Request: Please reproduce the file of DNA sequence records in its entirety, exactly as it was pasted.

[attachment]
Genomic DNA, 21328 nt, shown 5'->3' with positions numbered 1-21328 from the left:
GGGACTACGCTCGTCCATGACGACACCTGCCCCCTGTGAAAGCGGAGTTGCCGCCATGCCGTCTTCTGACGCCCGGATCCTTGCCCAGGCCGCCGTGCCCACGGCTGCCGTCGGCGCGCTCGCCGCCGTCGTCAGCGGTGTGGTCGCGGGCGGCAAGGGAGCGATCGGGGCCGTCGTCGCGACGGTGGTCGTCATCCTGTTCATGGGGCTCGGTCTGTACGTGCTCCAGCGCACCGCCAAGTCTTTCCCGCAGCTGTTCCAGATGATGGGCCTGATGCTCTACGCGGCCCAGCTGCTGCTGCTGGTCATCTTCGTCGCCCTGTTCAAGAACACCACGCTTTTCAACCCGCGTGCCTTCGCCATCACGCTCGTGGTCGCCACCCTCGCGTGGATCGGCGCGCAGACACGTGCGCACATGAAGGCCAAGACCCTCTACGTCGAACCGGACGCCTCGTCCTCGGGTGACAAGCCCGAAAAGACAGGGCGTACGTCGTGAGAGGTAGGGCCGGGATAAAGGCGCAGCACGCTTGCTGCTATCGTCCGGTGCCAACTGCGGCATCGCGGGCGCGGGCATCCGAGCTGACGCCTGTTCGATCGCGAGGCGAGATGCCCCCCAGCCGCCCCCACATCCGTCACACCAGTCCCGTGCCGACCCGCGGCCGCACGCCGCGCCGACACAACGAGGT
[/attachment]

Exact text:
Genomic DNA, 21328 nt, shown 5'->3' with positions numbered 1-21328 from the left:
GGGACTACGCTCGTCCATGACGACACCTGCCCCCTGTGAAAGCGGAGTTGCCGCCATGCCGTCTTCTGACGCCCGGATCCTTGCCCAGGCCGCCGTGCCCACGGCTGCCGTCGGCGCGCTCGCCGCCGTCGTCAGCGGTGTGGTCGCGGGCGGCAAGGGAGCGATCGGGGCCGTCGTCGCGACGGTGGTCGTCATCCTGTTCATGGGGCTCGGTCTGTACGTGCTCCAGCGCACCGCCAAGTCTTTCCCGCAGCTGTTCCAGATGATGGGCCTGATGCTCTACGCGGCCCAGCTGCTGCTGCTGGTCATCTTCGTCGCCCTGTTCAAGAACACCACGCTTTTCAACCCGCGTGCCTTCGCCATCACGCTCGTGGTCGCCACCCTCGCGTGGATCGGCGCGCAGACACGTGCGCACATGAAGGCCAAGACCCTCTACGTCGAACCGGACGCCTCGTCCTCGGGTGACAAGCCCGAAAAGACAGGGCGTACGTCGTGAGAGGTAGGGCCGGGATAAAGGCGCAGCACGCTTGCTGCTATCGTCCGGTGCCAACTGCGGCATCGCGGGCGCGGGCATCCGAGCTGACGCCTGTTCGATCGCGAGGCGAGATGCCCCCCAGCCGCCCCCACATCCGTCACACCAGTCCCGTGCCGACCCGCGGCCGCACGCCGCGCCGACACAACGAGGT